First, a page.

Why Do Babies Wake?
Before 6 months of age, the most common reason for babies to wake up during the night is hunger due to a biological instinct to ensure they receive enough nourishment to help them grow. Because babies have little stomachs they become full very quickly but they also digest what they consume very quickly which is why hunger pangs regularly arouse them from sleep. In fact medical & baby health professionals often recommend that a baby be woken up after 2-4 hour periods of sleep to be fed if they don’t wake on their own.
Fortunately milk has a sleep-inducing effect so feeding your child should help her to return to sleep shortly afterwards even if it is only for a short time, & in the early days of a baby’s life it is useful for breastfeeding mothers to feed every 2-3 hours to encourage milk production & maintain a good supply.
Feeding during the night can gradually be reduced as babies eat more during the day but this can only happen if a baby grows well & gains weight steadily. A weight of about 6-8 kilograms is usually needed for a baby to be mature enough to cultivate longer sleep cycles.
Other things that can affect your baby’s sleeping habits & create night waking include:
Your baby’s current state of health & health history
It goes without saying that babies will generally sleep less well when they are sick or colicky, Babies are prone to catching lots of simple illnesses because of the delicacy of their immature immune, & will find it harder to settle & stay asleep because of something as simple as a cold.
Besides the common cold, ear infections are also common in babies and are made worse during sleep when pressure builds up due to mucus & other fluids gathering in the ear while lying down in a vertical position. These infections can develop on their own or as the result of a cold, & because sucking & swallowing cause pain, babies may also feed badly when they have ear infections which can have the knock-on effect of making them more likely to wake up from hunger during the night (even when they have started solids).
Similarly gastroesophageal reflux prevents babies from feeding well because of the pain caused by stomach acids being regurgitated into the baby’s oesophagus, instigated by intolerances to dairy or lactose. Gastroesophageal reflux is also exacerbated by lying down & needs to be resolved by dietary changes & medications such as antacids. For this reason babies with reflux often sleep easier in baby slings than in a cot because they are being held upright which is more comfortable for their condition.Additionally colic is sometimes misdiagnosed when gastroesophageal reflux is actually the problem, & vice versa.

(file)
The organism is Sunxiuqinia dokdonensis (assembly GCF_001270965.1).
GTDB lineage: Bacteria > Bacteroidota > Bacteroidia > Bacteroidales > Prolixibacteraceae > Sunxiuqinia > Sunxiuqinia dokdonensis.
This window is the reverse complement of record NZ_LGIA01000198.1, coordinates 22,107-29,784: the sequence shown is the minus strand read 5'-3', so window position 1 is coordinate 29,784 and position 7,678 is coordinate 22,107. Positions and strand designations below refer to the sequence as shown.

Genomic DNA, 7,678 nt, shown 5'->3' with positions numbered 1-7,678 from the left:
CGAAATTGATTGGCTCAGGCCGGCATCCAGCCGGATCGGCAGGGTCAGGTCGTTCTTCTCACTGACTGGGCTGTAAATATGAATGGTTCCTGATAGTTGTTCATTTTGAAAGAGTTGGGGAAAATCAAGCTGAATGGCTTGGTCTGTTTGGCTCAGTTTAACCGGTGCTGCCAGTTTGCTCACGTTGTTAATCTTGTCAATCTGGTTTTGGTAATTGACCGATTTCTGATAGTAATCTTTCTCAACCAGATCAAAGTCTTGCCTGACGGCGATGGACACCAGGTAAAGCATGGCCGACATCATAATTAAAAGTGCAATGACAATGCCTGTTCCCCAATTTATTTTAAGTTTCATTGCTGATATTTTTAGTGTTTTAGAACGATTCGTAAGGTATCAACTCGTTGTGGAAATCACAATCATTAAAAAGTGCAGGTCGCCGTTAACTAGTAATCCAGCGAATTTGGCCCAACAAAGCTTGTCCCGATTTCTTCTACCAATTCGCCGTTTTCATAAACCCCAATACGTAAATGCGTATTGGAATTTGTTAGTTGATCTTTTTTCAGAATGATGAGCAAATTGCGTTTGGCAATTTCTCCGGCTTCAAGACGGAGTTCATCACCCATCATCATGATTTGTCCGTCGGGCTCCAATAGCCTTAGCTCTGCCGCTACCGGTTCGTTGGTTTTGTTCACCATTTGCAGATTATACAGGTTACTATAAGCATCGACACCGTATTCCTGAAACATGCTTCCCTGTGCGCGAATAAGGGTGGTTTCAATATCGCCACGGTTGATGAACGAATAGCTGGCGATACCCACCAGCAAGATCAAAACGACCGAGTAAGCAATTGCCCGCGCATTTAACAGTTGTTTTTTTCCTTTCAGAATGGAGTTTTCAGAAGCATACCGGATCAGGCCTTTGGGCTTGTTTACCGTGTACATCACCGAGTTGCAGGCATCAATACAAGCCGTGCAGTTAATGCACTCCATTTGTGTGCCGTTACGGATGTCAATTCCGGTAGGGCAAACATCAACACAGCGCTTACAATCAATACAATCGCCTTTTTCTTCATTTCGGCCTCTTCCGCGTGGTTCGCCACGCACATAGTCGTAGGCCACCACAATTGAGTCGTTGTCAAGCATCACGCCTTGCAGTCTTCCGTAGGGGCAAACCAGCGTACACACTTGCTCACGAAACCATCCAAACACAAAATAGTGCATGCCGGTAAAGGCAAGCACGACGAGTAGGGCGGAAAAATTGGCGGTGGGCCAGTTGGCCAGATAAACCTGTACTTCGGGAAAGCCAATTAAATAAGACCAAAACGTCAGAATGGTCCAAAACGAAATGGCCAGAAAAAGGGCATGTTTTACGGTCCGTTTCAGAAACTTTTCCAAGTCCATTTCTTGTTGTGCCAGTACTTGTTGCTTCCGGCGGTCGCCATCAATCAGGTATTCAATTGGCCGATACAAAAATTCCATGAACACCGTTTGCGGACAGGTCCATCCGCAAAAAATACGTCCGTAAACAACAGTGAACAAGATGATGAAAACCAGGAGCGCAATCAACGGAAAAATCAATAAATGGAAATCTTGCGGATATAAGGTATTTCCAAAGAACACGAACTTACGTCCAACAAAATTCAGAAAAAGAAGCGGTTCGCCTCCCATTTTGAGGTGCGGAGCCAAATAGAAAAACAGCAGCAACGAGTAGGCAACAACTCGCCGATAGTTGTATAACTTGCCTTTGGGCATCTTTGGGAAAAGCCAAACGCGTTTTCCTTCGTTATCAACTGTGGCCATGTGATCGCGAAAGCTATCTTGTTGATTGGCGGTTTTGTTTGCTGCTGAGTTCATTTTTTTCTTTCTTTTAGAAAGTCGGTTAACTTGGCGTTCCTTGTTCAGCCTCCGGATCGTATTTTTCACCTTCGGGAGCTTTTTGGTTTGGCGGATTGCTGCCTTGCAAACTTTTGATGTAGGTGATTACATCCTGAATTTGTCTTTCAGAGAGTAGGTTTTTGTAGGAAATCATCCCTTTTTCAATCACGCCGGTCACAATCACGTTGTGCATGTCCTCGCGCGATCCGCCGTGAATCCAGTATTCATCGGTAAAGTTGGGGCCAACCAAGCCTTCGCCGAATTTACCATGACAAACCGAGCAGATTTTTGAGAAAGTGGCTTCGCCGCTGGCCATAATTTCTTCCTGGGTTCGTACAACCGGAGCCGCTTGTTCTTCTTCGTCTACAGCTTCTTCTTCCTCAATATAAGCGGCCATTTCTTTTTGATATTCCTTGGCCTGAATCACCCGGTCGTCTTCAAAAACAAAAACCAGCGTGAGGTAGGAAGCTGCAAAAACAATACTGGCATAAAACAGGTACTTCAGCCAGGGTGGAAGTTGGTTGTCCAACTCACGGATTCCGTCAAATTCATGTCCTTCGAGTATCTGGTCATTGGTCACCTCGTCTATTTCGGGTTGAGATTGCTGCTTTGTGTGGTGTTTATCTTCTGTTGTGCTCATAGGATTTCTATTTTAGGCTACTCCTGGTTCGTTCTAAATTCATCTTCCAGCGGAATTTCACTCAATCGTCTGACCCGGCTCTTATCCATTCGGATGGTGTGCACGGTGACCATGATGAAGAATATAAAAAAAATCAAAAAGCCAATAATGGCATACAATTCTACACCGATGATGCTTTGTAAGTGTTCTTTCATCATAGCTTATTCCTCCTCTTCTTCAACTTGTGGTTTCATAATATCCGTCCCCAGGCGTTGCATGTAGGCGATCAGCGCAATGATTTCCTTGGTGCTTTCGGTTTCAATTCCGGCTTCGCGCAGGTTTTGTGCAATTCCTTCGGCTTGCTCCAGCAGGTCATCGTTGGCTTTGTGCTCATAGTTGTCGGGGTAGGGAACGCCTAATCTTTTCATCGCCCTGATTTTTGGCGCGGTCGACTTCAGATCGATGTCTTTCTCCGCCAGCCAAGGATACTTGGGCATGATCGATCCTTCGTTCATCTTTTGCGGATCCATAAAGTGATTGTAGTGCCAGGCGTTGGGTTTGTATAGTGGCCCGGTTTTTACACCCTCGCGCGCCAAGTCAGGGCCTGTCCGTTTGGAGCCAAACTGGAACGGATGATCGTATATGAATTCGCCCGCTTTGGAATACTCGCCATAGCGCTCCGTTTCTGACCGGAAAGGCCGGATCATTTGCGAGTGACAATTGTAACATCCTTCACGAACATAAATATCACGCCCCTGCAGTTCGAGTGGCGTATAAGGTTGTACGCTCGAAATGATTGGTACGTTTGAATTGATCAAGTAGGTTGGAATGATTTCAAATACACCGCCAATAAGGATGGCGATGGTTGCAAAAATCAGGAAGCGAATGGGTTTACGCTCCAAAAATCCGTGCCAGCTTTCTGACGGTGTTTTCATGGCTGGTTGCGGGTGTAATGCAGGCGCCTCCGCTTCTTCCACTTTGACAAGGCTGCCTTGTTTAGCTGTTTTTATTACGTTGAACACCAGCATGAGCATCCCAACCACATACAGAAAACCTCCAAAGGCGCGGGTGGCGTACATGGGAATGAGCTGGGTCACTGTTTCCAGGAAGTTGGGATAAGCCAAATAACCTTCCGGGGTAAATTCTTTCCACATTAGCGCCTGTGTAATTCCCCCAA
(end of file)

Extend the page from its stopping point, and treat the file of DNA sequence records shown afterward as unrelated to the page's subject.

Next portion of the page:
Teething can begin in babies as early as 5 months starting with the two central incisors on the lower gums followed by the same two teeth on the upper gums. For this reason your baby may be in pain & can also become uninterested in eating & breastfeeding, because both these things cause blood to rush to the swollen area, making it even more sensitive, resulting in your baby waking at night due to hunger in addition to her pain.
Growth spurts commonly occur at several times in the first 12 months – first at about 7-10 days after being born, then between 3-6 weeks, & at 3, 6, & 9 months of age & babies need more hours of sleep for these growth spurts to take place but they will still need to feed constantly throughout a 24 hour period (which is referred to as cluster feeding), & will wake up more at night for this reason.
Increased motor development
Developmental milestones such as crawling & walking have the ability to disrupt a baby’s sleep pattern because these new motor skills may cause babies to move around more while sleeping, so that they kick off their bedding & get cold, or otherwise wake themselves up, especially during REM sleep.
Wet nappies and/or nappy rash
Soiled nappies are always best to be changed at any time during the night but deciding whether or not to change a wet nappy depends on whether a wet nappy makes it more difficult for your baby to stay asleep.
Nappy rash is usually due to one of 4 reasons – irritation, diarrhoea, teething (because teething produces more stomach acid which leads to diarrhoea) or food allergies/intolerances. If a baby is waking up or sleeping poorly because of discomfort caused by having a wet nappy or nappy rash, nappies should be changed at night until the rash subsides.
When nappy rash is linked to food intolerances & allergies (which is why it can coincide with starting solids) parents can determine if this is the case by checking for symptoms such as rashes or eczema on other parts of the body, itchy or red eyes, runny nose, wheezing, swelling, bloating, diarrhoea & constipation.
Facts verified by Jo Ryan, child sleep expert at Babybliss and a registered nurse of 20 years experience, with much of that time spent working in paediatrics.